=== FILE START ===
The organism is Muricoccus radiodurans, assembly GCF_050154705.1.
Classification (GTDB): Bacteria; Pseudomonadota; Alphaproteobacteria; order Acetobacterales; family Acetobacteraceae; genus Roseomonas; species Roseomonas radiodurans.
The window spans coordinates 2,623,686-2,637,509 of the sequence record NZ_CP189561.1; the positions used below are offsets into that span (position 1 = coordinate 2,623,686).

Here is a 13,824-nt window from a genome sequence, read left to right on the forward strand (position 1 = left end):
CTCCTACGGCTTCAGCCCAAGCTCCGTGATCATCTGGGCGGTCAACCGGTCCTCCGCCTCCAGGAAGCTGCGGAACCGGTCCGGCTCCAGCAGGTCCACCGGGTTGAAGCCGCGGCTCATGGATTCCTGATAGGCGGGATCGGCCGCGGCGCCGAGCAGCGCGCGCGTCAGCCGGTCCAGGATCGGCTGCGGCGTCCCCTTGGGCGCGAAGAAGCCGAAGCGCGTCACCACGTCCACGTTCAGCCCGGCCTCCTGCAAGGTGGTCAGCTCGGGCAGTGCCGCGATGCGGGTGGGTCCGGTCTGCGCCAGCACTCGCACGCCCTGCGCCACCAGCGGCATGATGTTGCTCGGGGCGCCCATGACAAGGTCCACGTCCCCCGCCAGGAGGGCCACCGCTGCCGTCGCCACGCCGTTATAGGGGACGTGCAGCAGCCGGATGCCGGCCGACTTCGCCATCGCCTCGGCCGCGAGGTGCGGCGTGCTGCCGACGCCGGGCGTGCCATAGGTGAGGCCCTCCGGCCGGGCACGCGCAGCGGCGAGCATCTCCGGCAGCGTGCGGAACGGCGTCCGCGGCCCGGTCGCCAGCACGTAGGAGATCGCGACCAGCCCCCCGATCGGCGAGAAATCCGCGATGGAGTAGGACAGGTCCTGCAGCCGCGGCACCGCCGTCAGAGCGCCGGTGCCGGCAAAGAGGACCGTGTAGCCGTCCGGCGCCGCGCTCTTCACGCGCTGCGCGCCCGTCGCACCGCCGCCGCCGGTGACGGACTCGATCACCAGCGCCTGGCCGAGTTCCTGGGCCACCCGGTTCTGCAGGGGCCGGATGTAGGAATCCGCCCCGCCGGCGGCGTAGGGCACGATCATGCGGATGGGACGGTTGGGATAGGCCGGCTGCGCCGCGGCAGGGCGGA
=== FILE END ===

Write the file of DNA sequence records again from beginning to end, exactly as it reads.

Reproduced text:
The organism is Muricoccus radiodurans, assembly GCF_050154705.1.
Classification (GTDB): Bacteria; Pseudomonadota; Alphaproteobacteria; order Acetobacterales; family Acetobacteraceae; genus Roseomonas; species Roseomonas radiodurans.
The window spans coordinates 2,623,686-2,637,509 of the sequence record NZ_CP189561.1; the positions used below are offsets into that span (position 1 = coordinate 2,623,686).

Here is a 13,824-nt window from a genome sequence, read left to right on the forward strand (position 1 = left end):
CTCCTACGGCTTCAGCCCAAGCTCCGTGATCATCTGGGCGGTCAACCGGTCCTCCGCCTCCAGGAAGCTGCGGAACCGGTCCGGCTCCAGCAGGTCCACCGGGTTGAAGCCGCGGCTCATGGATTCCTGATAGGCGGGATCGGCCGCGGCGCCGAGCAGCGCGCGCGTCAGCCGGTCCAGGATCGGCTGCGGCGTCCCCTTGGGCGCGAAGAAGCCGAAGCGCGTCACCACGTCCACGTTCAGCCCGGCCTCCTGCAAGGTGGTCAGCTCGGGCAGTGCCGCGATGCGGGTGGGTCCGGTCTGCGCCAGCACTCGCACGCCCTGCGCCACCAGCGGCATGATGTTGCTCGGGGCGCCCATGACAAGGTCCACGTCCCCCGCCAGGAGGGCCACCGCTGCCGTCGCCACGCCGTTATAGGGGACGTGCAGCAGCCGGATGCCGGCCGACTTCGCCATCGCCTCGGCCGCGAGGTGCGGCGTGCTGCCGACGCCGGGCGTGCCATAGGTGAGGCCCTCCGGCCGGGCACGCGCAGCGGCGAGCATCTCCGGCAGCGTGCGGAACGGCGTCCGCGGCCCGGTCGCCAGCACGTAGGAGATCGCGACCAGCCCCCCGATCGGCGAGAAATCCGCGATGGAGTAGGACAGGTCCTGCAGCCGCGGCACCGCCGTCAGAGCGCCGGTGCCGGCAAAGAGGACCGTGTAGCCGTCCGGCGCCGCGCTCTTCACGCGCTGCGCGCCCGTCGCACCGCCGCCGCCGGTGACGGACTCGATCACCAGCGCCTGGCCGAGTTCCTGGGCCACCCGGTTCTGCAGGGGCCGGATGTAGGAATCCGCCCCGCCGGCGGCGTAGGGCACGATCATGCGGATGGGACGGTTGGGATAGGCCGGCTGCGCCGCGGCAGGGCGGA